Cost Impact on Private Persons or Entities
The proposal will not require private persons or entities to incur additional costs in complying with the proposal.

Costs or Savings in Federal Funding to the State
The proposal will not result in costs or savings in federal funding to the state.

Costs or Savings to Local Agencies or School Districts Required to be Reimbursed
No costs to local agencies or school districts are required to be reimbursed. See explanation under "Determination or Mandate."

Other Nondiscretionary Costs or Savings Imposed on Local Agencies
This proposal does not impose nondiscretionary costs or savings on local agencies or school districts.

DETERMINATION OF MANDATE

The Occupational Safety and Health Standards Board has determined that the proposed regulation does not impose a mandate requiring reimbursement by the state pursuant to Part 7 (commencing with Section 17500) of Division 4 of the Government Code because the proposed amendment will not require local agencies or school districts to incur additional costs in complying with the proposal. Furthermore, this regulation does not constitute a "new program or higher level of service of an existing program within the meaning of Section 6 of Article XIII B of the California Constitution."

The California Supreme Court has established that a "program" within the meaning of Section 6 of Article XIII B of the California Constitution is one which carries out the governmental function of providing services to the public, or which, to implement a state policy, imposes unique requirements on local governments and does not apply generally to all residents and entities in the state. (County of Los Angeles v. State of California (1987) 43 Cal.3d 46.)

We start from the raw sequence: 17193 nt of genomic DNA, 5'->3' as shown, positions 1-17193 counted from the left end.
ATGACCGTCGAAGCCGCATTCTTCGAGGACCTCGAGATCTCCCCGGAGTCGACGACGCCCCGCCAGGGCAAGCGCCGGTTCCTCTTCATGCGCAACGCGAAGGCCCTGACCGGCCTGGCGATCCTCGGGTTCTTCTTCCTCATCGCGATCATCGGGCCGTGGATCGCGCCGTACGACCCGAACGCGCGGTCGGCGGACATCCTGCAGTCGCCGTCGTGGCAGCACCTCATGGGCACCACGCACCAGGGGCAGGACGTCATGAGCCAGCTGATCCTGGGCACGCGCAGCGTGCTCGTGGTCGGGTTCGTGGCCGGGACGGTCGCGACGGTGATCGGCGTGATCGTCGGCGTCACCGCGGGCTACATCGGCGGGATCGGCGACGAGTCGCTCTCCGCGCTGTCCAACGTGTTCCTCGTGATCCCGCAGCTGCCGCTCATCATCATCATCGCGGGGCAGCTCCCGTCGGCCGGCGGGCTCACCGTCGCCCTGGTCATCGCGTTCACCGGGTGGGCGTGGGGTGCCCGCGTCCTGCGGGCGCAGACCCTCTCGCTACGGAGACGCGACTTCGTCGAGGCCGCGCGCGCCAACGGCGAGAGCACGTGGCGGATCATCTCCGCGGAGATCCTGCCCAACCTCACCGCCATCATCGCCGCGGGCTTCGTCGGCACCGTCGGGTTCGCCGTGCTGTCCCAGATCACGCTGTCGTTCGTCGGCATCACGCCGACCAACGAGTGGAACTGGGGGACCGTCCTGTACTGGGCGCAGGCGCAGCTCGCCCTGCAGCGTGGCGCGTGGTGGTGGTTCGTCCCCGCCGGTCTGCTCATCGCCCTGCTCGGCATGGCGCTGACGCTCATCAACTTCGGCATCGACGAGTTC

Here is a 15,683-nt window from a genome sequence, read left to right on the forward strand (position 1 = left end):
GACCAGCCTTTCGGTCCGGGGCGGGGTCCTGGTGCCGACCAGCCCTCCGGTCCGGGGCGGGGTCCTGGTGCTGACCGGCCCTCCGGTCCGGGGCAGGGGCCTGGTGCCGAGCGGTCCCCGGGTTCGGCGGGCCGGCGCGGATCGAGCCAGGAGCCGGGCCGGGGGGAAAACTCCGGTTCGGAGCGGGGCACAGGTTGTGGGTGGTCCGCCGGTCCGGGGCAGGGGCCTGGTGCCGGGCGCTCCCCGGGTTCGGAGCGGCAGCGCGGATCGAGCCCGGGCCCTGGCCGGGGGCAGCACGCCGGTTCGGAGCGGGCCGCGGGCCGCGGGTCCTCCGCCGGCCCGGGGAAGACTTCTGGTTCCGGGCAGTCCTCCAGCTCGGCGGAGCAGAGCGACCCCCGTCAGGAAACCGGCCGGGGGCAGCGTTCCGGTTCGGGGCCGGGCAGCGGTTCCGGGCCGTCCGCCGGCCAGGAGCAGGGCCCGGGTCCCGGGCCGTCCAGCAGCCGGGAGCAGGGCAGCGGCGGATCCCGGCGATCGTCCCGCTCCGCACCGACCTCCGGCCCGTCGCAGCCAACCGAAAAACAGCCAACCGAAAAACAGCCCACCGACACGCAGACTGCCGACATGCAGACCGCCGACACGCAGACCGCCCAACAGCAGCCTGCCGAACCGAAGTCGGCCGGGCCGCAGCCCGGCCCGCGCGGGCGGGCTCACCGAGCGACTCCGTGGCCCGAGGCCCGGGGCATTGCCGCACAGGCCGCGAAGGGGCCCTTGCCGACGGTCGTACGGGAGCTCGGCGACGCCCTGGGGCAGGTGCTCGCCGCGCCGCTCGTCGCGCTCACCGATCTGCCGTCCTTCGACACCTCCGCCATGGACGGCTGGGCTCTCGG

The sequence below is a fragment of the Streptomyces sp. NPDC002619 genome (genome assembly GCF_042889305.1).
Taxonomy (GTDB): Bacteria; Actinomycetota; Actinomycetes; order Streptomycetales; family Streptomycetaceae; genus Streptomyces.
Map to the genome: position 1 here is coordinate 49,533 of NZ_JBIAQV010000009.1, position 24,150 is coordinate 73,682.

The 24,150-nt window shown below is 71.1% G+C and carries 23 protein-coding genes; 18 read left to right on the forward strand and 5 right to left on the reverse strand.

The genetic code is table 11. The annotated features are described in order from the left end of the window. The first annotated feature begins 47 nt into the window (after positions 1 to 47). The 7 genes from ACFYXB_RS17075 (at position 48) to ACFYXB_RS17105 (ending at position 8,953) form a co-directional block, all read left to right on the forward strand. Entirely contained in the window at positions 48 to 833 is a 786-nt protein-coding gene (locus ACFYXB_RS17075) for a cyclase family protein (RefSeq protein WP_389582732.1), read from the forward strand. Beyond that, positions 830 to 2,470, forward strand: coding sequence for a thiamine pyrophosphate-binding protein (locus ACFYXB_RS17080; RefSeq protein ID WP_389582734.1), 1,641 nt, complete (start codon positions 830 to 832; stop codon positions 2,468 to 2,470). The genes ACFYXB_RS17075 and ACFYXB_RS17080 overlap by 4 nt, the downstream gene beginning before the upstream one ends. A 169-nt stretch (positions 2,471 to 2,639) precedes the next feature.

The proposed regulation does not require local agencies to carry out the governmental function of providing services to the public. Rather, the regulation requires local agencies to take certain steps to ensure the safety and health of their own employees only. Moreover, the proposed regulation does not in any way require local agencies to administer the California Occupational Safety and Health program. (See City of Anaheim v. State of California (1987) 189 Cal.App.3d 1478.)

The proposed regulation does not impose unique requirements on local governments. All employers - state, local and private - will be required to comply with the prescribed standards.

PLAIN ENGLISH STATEMENT

It has been determined that the proposal may affect small business. The express terms of the proposal written in plain English have been prepared by the Board pursuant to Government Code Sections 11342(e) and 11346.2(a)(1) and the informative digest for this proposal constitutes a plain English overview.

ASSESSMENT

The adoption of the proposed amendments to this regulation will neither create nor eliminate jobs in the State of California nor result in the elimination of existing businesses or create or expand businesses in the State of California.

ALTERNATIVES THAT WOULD AFFECT PRIVATE PERSONS

No alternatives considered by the Board would be more effective in carrying out the purpose for which the regulation is proposed or would be as effective and less burdensome to affect private persons than the proposed action.